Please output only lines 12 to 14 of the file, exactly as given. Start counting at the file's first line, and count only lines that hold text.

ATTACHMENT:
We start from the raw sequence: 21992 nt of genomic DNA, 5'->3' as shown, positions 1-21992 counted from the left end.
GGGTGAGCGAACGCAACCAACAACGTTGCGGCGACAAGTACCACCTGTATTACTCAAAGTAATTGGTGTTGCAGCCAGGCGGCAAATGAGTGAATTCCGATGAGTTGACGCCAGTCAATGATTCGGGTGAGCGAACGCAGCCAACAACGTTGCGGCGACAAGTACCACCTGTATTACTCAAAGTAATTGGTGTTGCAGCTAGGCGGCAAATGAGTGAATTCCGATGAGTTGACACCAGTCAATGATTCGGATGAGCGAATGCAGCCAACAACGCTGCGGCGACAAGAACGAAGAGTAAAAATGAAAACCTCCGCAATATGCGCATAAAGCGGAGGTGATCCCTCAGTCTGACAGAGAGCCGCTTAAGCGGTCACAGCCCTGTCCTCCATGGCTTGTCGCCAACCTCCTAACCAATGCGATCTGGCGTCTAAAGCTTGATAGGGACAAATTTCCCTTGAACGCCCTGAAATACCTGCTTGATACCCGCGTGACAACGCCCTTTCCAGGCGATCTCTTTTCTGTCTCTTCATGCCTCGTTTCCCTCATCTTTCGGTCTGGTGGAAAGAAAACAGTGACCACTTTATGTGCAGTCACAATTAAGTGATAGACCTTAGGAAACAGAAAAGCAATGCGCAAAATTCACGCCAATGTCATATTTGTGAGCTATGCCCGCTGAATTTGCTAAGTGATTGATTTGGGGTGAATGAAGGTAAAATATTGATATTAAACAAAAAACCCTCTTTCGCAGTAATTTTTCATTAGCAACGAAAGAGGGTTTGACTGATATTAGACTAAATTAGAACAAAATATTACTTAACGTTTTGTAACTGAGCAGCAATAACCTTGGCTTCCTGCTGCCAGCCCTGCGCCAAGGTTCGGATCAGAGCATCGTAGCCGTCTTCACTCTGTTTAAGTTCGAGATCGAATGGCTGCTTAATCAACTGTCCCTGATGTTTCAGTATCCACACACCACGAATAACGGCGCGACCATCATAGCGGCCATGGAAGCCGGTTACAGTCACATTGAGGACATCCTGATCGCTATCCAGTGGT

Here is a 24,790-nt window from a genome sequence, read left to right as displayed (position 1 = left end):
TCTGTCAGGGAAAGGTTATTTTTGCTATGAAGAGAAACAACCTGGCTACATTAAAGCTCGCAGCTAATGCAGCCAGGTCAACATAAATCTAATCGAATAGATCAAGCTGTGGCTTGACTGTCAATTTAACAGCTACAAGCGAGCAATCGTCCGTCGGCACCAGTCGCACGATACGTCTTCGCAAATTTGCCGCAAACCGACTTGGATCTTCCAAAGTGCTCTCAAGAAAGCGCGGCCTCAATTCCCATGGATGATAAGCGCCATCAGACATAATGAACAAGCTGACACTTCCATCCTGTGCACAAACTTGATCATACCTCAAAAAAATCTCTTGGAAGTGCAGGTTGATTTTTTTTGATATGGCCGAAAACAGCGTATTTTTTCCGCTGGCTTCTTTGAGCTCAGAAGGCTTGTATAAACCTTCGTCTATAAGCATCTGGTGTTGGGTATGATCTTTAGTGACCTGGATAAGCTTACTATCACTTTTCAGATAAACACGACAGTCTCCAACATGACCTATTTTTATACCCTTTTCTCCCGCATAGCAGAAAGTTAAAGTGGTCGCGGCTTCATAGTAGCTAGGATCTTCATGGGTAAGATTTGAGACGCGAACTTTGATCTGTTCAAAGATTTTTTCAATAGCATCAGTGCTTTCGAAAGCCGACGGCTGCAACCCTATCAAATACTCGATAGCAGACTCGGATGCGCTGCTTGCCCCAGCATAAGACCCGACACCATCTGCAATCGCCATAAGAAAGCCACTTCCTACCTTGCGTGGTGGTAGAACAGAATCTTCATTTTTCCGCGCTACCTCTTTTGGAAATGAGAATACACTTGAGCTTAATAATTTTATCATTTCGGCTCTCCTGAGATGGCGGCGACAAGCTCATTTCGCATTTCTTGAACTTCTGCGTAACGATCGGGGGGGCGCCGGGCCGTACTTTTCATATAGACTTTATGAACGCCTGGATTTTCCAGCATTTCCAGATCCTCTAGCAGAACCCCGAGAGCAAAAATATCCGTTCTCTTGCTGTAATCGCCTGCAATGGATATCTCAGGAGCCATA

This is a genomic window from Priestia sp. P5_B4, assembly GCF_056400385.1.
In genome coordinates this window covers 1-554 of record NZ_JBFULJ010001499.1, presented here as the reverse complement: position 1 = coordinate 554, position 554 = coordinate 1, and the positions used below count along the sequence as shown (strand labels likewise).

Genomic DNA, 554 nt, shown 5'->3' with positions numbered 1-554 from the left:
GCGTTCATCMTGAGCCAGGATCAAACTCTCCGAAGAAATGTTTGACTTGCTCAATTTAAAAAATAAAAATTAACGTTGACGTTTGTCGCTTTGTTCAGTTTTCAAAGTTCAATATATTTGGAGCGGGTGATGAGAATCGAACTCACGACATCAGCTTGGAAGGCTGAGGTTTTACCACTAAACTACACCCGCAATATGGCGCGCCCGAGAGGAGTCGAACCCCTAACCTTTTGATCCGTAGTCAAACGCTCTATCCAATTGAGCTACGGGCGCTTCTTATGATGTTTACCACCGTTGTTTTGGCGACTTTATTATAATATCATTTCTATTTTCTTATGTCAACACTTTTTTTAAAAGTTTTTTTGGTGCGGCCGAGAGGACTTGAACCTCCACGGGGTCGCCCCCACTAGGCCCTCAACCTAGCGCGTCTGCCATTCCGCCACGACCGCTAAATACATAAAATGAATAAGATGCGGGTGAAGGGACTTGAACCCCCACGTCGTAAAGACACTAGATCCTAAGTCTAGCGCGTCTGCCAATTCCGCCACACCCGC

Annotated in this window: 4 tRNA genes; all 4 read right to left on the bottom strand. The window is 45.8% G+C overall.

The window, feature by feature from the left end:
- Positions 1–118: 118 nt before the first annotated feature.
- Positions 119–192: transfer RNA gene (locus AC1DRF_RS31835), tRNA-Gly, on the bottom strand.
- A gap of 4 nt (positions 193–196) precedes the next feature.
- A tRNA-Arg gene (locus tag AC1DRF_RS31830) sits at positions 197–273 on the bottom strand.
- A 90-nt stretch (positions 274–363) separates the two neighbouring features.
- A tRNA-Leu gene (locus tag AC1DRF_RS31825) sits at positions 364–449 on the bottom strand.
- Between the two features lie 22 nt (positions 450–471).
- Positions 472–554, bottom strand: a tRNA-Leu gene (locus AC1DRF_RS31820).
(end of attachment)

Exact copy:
- Positions 119–192: transfer RNA gene (locus AC1DRF_RS31835), tRNA-Gly, on the bottom strand.
- A gap of 4 nt (positions 193–196) precedes the next feature.
- A tRNA-Arg gene (locus tag AC1DRF_RS31830) sits at positions 197–273 on the bottom strand.